Civic Center CBD Awarded $200,000 Grant to Make Improvements to Ivy Street

The Civic Center CBD recently learned that our grant application to make improvements to Ivy Street was approved and we will be receiving $200,000 to work with the neighbors, business owners and several partners to turn the 200-block into a pedestrian friendly community space. The grant is coming from the Mayor’s Office of Housing and Community Development (MOHCD), and is funded through the Complete Neighborhoods Program (CNP) to fund capital projects. This grant will get the project’s Phase 1 started, with overhead lighting and new entrances to the block at each end, Franklin and Gough.

The Complete Neighborhoods Grant Program was created to fund publicly accessible community improvement projects in San Francisco neighborhoods that are expected to experience increased residential growth. Funding is made available through Proposition C, the housing funding measure passed by the San Francisco voters in 2012. As part of the requirement, the nonprofit applying for the grant must partner with a residential developer who is building housing in the area. We are fortunate that we are able to partner with the Emerald Fund, which is developing the former AAA insurance site on Van Ness Avenue into thousands of residential units.

The Ivy Street Improvement Committee, cheer- leaded by Maryanne Zadfar from the Absinthe Group, spearheaded the project over the last three years, and has assembled an impressive list of partners and stakeholders with a vision for transforming Ivy Street into a “living alley.” The “Living Alley” program was developed by the City’s Department of Planning as part of the City’s Market-Octavia Plan, a comprehensive plan developed to address the City’s needs when the Central Freeway was demolished.

“The steps to reach this place in the process are not that of a singular individual or even a small group” said Zadfar. “From the beginning there have been wonderfully talented, energetic and interested members of the professional community, local businesses, the neighborhood and City agencies who have given of their time, wisdom, experience and expertise to assist the 200 block of Ivy to apply for and fund the phases of our cumulative vision. It has been patience-wracking at times, but most rewarding. we have all evolved in our thinking and approach. I think among all those supporting these types of projects, there is a singular hope for neighborhoods they affect and connect. We are most fortunate to be partnered with the CCCBD and Emerald Fund for this phase of our progressMaryanne Zadfar, the Absinthe Group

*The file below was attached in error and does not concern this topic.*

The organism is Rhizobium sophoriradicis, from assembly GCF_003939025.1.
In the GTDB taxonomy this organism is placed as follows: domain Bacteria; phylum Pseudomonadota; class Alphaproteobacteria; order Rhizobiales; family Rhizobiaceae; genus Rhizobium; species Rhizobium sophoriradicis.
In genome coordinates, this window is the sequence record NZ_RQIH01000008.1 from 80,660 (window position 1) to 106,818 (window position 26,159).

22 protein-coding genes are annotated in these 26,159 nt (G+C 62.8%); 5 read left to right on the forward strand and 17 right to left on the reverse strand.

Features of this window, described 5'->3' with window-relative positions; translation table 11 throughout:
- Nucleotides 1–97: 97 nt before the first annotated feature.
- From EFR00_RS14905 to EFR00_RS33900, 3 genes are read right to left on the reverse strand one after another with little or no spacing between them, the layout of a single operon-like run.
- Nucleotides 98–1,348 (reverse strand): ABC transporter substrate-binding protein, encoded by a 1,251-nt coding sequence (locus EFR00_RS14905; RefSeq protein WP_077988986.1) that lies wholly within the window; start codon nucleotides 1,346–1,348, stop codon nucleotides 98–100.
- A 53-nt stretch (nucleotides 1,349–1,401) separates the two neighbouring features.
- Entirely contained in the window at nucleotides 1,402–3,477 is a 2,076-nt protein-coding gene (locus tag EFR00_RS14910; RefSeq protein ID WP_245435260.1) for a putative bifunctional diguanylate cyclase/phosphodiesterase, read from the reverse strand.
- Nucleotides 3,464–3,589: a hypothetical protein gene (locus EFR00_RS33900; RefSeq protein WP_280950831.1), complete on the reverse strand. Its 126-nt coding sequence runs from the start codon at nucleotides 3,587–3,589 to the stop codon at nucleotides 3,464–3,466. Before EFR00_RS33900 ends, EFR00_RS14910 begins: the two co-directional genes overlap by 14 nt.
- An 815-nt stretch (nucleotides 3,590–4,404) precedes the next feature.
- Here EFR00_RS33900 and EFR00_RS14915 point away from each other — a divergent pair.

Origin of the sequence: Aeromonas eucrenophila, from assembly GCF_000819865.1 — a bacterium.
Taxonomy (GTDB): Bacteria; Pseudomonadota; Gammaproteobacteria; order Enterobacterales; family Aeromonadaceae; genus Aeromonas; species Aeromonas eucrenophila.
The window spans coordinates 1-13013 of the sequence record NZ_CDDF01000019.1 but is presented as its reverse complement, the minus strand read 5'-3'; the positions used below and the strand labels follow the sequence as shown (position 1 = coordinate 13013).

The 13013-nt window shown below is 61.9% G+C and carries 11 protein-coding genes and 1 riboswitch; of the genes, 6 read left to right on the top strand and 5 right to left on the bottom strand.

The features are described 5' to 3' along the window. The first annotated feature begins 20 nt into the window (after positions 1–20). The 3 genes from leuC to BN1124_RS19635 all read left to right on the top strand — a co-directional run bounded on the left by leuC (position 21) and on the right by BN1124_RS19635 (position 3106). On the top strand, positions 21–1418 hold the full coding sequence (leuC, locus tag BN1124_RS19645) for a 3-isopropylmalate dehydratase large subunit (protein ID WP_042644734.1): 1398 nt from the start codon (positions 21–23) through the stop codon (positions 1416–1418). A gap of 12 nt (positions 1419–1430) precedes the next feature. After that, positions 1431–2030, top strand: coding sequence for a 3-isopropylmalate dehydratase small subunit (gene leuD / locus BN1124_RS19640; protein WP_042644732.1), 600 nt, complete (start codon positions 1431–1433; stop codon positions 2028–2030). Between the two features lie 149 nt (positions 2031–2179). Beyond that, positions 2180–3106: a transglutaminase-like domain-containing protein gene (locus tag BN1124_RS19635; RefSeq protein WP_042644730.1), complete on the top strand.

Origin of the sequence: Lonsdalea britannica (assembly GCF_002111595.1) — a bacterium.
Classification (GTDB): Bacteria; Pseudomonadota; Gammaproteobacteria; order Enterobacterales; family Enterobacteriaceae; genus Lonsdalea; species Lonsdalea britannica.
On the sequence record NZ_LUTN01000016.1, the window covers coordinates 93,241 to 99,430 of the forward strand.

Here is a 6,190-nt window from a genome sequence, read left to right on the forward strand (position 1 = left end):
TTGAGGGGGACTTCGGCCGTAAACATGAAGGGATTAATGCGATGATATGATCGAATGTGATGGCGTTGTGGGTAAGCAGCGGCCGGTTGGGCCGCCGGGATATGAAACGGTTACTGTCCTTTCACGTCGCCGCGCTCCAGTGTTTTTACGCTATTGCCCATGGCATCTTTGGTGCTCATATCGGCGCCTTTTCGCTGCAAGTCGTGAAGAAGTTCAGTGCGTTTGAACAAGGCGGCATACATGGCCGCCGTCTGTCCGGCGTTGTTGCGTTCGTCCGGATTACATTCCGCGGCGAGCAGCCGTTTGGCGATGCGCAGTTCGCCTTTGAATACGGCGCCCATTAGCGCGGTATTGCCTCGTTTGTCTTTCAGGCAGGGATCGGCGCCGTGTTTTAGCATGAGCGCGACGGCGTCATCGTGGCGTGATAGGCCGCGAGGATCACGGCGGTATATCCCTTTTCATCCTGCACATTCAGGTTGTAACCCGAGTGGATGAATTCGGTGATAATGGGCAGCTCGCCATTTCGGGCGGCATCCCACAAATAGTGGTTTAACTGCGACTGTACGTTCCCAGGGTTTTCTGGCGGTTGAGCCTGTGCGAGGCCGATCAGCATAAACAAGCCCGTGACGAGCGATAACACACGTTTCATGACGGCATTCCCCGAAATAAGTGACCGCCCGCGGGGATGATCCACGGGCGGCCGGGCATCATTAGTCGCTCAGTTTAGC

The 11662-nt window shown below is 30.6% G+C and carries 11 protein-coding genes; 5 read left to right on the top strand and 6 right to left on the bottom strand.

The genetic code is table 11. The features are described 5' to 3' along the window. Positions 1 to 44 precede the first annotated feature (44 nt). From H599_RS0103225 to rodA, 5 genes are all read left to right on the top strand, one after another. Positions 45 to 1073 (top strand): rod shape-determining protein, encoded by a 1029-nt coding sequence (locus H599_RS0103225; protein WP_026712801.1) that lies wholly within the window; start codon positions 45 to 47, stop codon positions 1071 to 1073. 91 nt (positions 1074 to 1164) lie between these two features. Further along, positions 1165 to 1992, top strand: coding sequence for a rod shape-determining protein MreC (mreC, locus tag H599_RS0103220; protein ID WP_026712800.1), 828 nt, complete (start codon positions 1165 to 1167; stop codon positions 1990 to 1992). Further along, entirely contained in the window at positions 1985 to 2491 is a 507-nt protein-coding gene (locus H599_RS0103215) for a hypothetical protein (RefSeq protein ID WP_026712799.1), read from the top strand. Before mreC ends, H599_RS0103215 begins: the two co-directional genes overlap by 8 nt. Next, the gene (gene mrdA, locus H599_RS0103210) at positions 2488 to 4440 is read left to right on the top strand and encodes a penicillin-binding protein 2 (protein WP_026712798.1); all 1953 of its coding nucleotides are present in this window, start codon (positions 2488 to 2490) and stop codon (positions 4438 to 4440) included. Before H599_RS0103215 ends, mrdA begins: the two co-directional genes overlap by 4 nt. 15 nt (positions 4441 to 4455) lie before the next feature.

The Ivy Street Project Committee

  • Carmen Borg, Shute, Mihaly & Weinberger LLP
  • Benjamin Bartos, Hayes St Gardens Home Owners Association
  • G. Ryan Patrick, Wiegel Law Group
  • Janan New, SF Apartment Association
  • Patricia, Unterman, Hayes Street Grill
  • Maryanne Zadfar, The Absinthe Group


  • Larry Cronander, Hayes Valley Neighborhood Association
  • Jessica Look, SF Planning Department
  • Phil Pierce, Friends of the Urban Forest / Community Outreach Coordinator
  • Donald W. Savoie, Civic Center Community Benefit District
  • James Shahamiri, SFMTA / Livable Streets Division
  • Daniel Simmons and David Baker, David Baker Architects (300 Ivy)
  • Doug Wildman, Friends of the Urban Forest / Program Director Partner
  • David Winslow, SF Planning Department
  • David Fletcher Studio, Landscape architect
  • SF Beautiful
  • Community Challenge Grant Program

The 200 block of Ivy will provide a continuous connection to the 300, 400 and 500 blocks of Ivy Street, which are also being improved. Together, these three blocks of Ivy will form a “promenade” that will, in turn, provide a direct connection to the Octavia Green to the Southwest and the Civic Center and Arts district.

The architectural renderings, developed by local Hayes Valley architect David Baker, were cited by City Planner David Winslow and the department as an example of a prototype project. Since receiving that blessing, the project has been well-received by residents, property owners and businesses. The committee was previously the recipient of a grant from Community Challenge Grant Program with SF Beautiful serving as the fiscal agent commissioning mural artist Shawn Bullen for the streets’ first mural.

The project will entail the CBD working as the fiscal agent working close with the members of the committee and the donated services of a construction project manager, Tim Rooney, from the Emerald fund.

We could not be happier to be working with the Emerald Fund and the property owners on Ivy Street to link these two growing neighborhoods together.Donald Savoie, Civic Center CBD’s executive director.

New Website for Project

As the transformation unfolds on Ivy Street, the project committee and the CBD will promote the project, begin to activate it more, and engage the community through a new website called, For more detailed information, please email Don Savoie at the Civic Center CBD at, or Maryanne Zadfar with the Absinthe Group at

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